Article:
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What you need to know about Windows Azure’s pricing and licensing changes

This post was updated on Dec. 4, 2015.

Effective today, Microsoft is changing the way it sells and licenses Windows Azure through the Enterprise Agreement (EA) program. The changes apply to all enrollment programs, including the new Server and Cloud Enrollment (SCE), which also goes live today.

The Azure pricing update involves three major changes:

  1. Simplified pricing
  2. A new consumption allowance that eliminates overage fees
  3. A single subscription option

Below we’ll take a look at each of these changes and outline how organizations can license Windows Azure via SCE moving forward. Continue Reading…

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EAP, ECI, EWA, and SCE: The evolving landscape of Microsoft volume licensing

Remember the good old days when you likely had a simple choice between two volume licensing programs to license your Microsoft software: Select Agreement or Enterprise Agreement? Over the past three years, Microsoft has introduced new volume licensing program options that have provided organizations with more flexibility, but have also added another layer of complexity to the decision-making process. Most recently, Microsoft announced a new program called Server and Cloud Enrollment (SCE) slated for availability in the fourth quarter 2013, adding even more choices to its volume licensing pool.

SCE is designed to simplify the program terms, pricing, requirements, and decision points for organizations interested in committing to the products and technologies offered under this enrollment. As with any significant change, it is important to understand how organizations currently procure their licenses and how that process will change in the future.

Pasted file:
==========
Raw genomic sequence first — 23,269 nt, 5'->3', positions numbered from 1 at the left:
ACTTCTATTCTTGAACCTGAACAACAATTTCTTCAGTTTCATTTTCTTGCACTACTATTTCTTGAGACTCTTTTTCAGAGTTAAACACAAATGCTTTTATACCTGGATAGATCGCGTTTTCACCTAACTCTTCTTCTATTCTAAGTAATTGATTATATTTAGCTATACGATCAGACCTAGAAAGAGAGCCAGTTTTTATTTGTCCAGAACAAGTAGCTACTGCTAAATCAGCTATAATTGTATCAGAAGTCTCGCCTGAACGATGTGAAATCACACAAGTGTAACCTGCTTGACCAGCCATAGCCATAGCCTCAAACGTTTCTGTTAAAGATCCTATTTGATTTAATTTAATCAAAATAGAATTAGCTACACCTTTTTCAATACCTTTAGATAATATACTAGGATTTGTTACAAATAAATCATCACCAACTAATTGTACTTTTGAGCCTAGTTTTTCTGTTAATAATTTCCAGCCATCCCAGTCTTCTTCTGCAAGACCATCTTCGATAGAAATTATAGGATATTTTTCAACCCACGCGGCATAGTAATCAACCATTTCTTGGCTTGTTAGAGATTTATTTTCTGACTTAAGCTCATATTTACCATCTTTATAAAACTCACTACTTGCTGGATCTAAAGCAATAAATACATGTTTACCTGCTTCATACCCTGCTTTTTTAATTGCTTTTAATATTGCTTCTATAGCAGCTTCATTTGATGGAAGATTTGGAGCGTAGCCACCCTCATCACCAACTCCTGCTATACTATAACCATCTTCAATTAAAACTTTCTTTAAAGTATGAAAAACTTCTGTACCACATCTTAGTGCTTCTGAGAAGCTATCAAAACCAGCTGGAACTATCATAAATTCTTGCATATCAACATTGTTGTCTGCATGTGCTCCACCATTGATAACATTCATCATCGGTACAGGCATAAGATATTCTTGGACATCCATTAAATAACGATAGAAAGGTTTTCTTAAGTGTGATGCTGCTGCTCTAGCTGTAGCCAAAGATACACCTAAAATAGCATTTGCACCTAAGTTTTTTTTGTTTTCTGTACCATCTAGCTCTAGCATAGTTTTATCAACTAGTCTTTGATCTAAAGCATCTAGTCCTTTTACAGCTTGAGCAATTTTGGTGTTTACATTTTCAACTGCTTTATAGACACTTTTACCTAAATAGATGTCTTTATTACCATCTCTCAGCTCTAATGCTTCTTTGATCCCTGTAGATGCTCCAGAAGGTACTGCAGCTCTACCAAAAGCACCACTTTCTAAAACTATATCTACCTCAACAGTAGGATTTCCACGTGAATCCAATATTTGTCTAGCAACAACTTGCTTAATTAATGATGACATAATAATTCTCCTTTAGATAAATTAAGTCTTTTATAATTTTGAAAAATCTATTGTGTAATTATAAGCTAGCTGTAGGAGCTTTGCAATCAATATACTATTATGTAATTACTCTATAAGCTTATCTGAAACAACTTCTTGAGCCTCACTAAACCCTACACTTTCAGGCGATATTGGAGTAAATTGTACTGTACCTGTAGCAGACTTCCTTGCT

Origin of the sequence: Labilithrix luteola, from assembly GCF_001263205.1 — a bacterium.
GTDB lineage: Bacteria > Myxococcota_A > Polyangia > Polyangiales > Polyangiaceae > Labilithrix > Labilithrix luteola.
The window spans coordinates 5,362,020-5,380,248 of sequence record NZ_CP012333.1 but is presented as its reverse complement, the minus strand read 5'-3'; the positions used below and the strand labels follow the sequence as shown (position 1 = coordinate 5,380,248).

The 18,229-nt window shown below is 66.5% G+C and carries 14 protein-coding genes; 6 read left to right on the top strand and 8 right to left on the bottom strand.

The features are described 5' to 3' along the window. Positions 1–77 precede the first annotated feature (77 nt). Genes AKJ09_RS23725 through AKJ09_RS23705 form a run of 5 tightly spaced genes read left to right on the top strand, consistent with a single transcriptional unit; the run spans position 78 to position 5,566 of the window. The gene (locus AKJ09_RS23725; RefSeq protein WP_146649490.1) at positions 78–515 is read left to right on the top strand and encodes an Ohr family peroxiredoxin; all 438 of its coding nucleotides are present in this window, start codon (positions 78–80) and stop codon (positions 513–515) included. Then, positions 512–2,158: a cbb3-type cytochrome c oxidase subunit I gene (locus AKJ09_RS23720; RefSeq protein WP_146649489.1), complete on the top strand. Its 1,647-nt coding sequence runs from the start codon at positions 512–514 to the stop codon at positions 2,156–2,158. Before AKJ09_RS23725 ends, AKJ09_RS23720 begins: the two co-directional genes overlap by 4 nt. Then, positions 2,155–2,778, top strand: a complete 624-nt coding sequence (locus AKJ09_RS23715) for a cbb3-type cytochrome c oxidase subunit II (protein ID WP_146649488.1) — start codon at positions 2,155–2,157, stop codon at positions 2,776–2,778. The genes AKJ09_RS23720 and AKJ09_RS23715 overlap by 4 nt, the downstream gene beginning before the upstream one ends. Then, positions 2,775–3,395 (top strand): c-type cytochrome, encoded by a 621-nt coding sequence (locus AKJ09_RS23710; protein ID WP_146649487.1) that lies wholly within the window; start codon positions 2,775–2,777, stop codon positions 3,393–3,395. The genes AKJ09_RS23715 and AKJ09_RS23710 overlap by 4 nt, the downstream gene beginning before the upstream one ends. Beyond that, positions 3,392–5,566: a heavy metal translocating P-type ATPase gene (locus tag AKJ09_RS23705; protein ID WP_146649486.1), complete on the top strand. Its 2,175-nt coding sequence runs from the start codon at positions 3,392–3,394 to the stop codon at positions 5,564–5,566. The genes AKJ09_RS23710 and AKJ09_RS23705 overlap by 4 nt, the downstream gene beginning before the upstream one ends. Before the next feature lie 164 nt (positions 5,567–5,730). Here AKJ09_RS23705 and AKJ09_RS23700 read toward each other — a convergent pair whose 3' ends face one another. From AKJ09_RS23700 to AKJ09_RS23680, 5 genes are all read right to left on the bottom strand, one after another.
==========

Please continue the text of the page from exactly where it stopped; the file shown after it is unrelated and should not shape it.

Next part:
Today, Microsoft offers organizations the ability to procure licenses under single or multiple enrollments depending on various factors, including:

  • License, License and Software Assurance, Subscription
  • Commitment terms (e.g., enterprise wide vs. buy as you go)
  • Price discounts
  • Bundled vs. single SKUs (e.g., Core Infrastructure Suite vs. Windows Server)
  • Program benefits (e.g., Software Assurance benefits)
  • True-up terms (e.g., one year vs. three years)

When you factor in the various volume licensing vehicles that Microsoft offers, IT and procurement managers must weigh a complex set of options during their decision-making process. Today, organizations with more than 250 desktops have the following enrollment types available to them to procure their Microsoft licenses and services: Continue Reading…

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How to prepare for Microsoft’s Server and Cloud Enrollment

Microsoft recently announced its plans to launch a new volume licensing program called Server and Cloud Enrollment (SCE). Anticipated to go into effect in the fourth quarter of 2013, this new enrollment offering will give customers the ability to license Microsoft server, applications, and cloud technologies under a single enrollment structure. The server and cloud technologies include Windows Server, System Center, SQL Server, and Azure. Customers will also have the ability to enroll their Visual Studio Developer, BizTalk, and SharePoint Server licenses.